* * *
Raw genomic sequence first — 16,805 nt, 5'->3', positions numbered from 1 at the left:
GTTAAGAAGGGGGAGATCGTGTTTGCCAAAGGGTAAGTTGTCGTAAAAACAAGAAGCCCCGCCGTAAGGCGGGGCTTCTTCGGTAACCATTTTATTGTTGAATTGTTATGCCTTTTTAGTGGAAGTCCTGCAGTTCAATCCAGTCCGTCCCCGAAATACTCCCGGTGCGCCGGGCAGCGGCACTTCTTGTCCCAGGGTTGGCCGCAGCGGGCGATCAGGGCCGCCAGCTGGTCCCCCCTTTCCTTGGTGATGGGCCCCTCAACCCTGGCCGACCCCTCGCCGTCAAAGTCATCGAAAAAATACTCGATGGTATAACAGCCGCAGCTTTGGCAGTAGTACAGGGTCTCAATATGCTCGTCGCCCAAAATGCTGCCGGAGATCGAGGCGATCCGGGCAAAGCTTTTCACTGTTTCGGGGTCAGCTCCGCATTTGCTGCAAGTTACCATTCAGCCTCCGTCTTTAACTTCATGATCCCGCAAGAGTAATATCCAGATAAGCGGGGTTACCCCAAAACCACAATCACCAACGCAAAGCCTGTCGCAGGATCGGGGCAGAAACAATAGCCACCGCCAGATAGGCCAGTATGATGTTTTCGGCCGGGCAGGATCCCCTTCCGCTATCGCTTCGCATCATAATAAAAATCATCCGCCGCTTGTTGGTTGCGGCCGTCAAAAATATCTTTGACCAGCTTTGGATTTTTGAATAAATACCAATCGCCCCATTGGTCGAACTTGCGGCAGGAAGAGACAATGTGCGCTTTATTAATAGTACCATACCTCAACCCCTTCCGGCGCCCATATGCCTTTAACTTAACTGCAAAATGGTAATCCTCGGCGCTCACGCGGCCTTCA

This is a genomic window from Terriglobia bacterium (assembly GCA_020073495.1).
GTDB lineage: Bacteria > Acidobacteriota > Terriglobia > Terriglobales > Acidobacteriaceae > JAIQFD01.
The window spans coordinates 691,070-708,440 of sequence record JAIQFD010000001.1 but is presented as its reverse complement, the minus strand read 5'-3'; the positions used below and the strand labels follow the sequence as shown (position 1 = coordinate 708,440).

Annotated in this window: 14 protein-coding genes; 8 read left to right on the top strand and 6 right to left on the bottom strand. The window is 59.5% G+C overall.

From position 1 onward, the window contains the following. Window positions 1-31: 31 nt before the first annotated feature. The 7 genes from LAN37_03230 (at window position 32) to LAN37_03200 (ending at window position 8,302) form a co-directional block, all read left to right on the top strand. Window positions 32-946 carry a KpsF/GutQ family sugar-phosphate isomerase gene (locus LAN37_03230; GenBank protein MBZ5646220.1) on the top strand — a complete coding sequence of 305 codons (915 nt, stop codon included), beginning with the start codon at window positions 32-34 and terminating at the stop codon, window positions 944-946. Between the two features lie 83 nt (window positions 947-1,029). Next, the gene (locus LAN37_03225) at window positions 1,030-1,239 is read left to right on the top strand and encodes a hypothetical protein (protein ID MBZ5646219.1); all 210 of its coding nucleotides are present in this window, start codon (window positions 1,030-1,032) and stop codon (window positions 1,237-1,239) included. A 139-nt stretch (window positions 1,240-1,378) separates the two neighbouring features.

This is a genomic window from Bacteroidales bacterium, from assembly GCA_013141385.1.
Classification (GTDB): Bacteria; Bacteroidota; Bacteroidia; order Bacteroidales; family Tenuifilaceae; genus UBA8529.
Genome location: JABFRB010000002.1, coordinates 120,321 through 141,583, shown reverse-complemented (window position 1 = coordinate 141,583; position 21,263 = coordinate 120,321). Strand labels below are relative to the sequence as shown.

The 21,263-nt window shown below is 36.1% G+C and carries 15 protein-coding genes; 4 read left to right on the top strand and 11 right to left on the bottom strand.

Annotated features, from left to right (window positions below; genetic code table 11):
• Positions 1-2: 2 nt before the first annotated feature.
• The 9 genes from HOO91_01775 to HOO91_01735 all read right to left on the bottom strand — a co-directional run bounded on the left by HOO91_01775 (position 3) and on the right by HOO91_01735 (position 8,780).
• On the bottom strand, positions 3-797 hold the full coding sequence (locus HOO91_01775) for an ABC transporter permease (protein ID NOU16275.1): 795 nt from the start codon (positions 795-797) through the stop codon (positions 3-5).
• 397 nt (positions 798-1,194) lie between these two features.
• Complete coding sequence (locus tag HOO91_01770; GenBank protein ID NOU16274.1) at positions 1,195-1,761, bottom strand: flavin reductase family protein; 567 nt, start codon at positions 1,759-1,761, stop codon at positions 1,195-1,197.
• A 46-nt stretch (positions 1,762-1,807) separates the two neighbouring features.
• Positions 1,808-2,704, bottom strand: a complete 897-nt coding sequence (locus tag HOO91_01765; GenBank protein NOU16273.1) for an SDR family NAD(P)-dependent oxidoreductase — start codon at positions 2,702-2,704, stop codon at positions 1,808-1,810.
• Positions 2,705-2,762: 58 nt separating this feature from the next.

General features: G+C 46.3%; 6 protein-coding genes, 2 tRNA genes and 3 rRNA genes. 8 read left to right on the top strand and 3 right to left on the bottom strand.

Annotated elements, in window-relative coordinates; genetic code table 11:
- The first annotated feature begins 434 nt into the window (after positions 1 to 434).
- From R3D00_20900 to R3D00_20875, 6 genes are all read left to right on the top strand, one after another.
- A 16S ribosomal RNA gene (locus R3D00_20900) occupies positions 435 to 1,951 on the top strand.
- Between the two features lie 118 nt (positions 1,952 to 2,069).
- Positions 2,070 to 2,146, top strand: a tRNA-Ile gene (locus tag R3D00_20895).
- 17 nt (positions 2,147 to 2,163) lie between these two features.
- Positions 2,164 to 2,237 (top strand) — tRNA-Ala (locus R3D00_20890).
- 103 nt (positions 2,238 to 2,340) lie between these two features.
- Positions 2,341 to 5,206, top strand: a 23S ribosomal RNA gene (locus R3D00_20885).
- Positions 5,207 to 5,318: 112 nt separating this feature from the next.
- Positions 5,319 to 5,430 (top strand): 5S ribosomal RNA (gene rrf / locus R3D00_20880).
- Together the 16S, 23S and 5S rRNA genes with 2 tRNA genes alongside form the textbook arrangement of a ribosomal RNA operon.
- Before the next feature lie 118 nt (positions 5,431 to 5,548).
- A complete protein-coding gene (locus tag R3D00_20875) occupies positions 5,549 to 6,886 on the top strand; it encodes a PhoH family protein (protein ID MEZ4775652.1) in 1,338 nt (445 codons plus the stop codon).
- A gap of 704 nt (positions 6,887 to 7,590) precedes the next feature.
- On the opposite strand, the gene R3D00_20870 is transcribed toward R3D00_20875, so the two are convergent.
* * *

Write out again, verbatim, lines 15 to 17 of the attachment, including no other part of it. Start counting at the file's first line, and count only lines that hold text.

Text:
• On the bottom strand, positions 3-797 hold the full coding sequence (locus HOO91_01775) for an ABC transporter permease (protein ID NOU16275.1): 795 nt from the start codon (positions 795-797) through the stop codon (positions 3-5).
• 397 nt (positions 798-1,194) lie between these two features.
• Complete coding sequence (locus tag HOO91_01770; GenBank protein ID NOU16274.1) at positions 1,195-1,761, bottom strand: flavin reductase family protein; 567 nt, start codon at positions 1,759-1,761, stop codon at positions 1,195-1,197.